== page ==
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"There are two ideas of government. There are those who believe that if you just legislate to make the well-to-do prosperous, that their prosperity will leak through on those below. The Democratic idea has been that if you legislate to make the masses prosperous their prosperity will find its way up and through every class that rests upon it."
                                                                      ~ William Jennings Bryan, 1896


Something to consider, we have tried one theory and found it to be flawed. Why not take a shot at something different, yet still familiar enough not to frighten people and see what happens.

I propose; The Trickle-Up Economic Theory; The "Trickle-Up Effect" (a corollary to the trickle-down economic theory) states that benefiting the poor directly will boost the productivity of society as a whole and thus those benefits will, in effect, "trickle up" to benefits for the wealthy.

This theory proposes that benefits to the wealthy can be realized by an increase in sales relative to the amount of income and/or benefits that the poor are able to earn. The trickle-up effect argues itself as more effective than the trickle-down effect because people who have less tend to buy more. In other words, the poor are more inclined than the wealthy to spend their money. This being so, proponents believe if the lower, and lower-middle classes, have low unemployment and are given benefits, such as tax breaks or subsidies, the increased funds would be spent at a much higher rate than would the upper class, given similar circumstances.

Furthermore, the trickle-up effect argues that many upper-income individuals do not spend their entire yearly salary to begin with, which is an indication that they will most likely not spend any additional funds that might come to them via Capitol Gains or from Wall St. Investments.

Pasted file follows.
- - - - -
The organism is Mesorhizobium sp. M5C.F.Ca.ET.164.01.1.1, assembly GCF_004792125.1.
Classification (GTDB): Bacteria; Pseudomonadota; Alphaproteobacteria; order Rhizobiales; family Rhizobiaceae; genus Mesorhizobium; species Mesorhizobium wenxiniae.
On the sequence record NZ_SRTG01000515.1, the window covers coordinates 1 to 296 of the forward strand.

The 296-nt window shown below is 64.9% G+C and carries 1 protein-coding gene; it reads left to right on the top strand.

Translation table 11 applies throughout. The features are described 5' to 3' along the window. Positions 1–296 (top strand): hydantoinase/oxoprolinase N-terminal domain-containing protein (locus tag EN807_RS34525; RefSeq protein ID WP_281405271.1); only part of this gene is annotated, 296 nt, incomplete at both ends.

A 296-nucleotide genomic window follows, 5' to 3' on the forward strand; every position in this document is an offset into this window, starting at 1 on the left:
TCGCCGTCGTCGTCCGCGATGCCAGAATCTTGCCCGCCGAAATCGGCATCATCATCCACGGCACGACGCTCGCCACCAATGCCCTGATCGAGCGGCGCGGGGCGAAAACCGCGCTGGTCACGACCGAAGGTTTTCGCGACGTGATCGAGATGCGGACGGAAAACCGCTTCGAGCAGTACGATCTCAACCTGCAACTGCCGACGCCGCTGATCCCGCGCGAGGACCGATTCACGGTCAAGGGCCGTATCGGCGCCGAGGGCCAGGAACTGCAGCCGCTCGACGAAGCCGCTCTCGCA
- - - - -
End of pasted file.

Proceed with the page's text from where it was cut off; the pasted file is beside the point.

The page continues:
Instead, they will save those additional funds. Ultimately, withholding those funds from the economy and increasing the gap between rich and poor. This theory goes on to suggest that the unspent funds that are withheld ultimately become sheltered from taxation, either legally or illegally, which has the ability to stall economic growth which, studies have shown, can lead to recessions or depressions in the economy.

Let's look to history for clues as which way we should try in the future:

20 of the last 28 years of presidential administrations (Reagan, Bush I and Bush II) have been an experiment in 'Trickle Down' economics. 8 years (Clinton) were spent under leadership that was not necessarily a Trickle Up or Down adherent, although he obviously leaned more Up than Down. (NOTE: I am intentionally excluding the current administration in my calculus because I believe that it is unfair to summarize, or provide a snapshot, of an administrations overall performance while still in office.)

During the 20 years under Trickle Down Republicans we saw several banking bubbles pop, a tech bubble pop, a housing bubble pop, deregulation gone mad, tax cuts for the wealthy, stagnation of wages, a squandering of surpluses, the largest bail-out in the history of man, engagement in multiple wars, defense spending thru the roof and the return of huge deficits.

In the 8 years under a Democrat we saw the lowest unemployment rate in 30 years (3.9%), wages increase, a rising standard of living and a projected 10 year budget surplus of 5.3 Trillion dollars.

These stats speak for themselves. I will leave it up to you as to the direction this country should take in the future.


Eric J. Kiser

Eric J. Kiser

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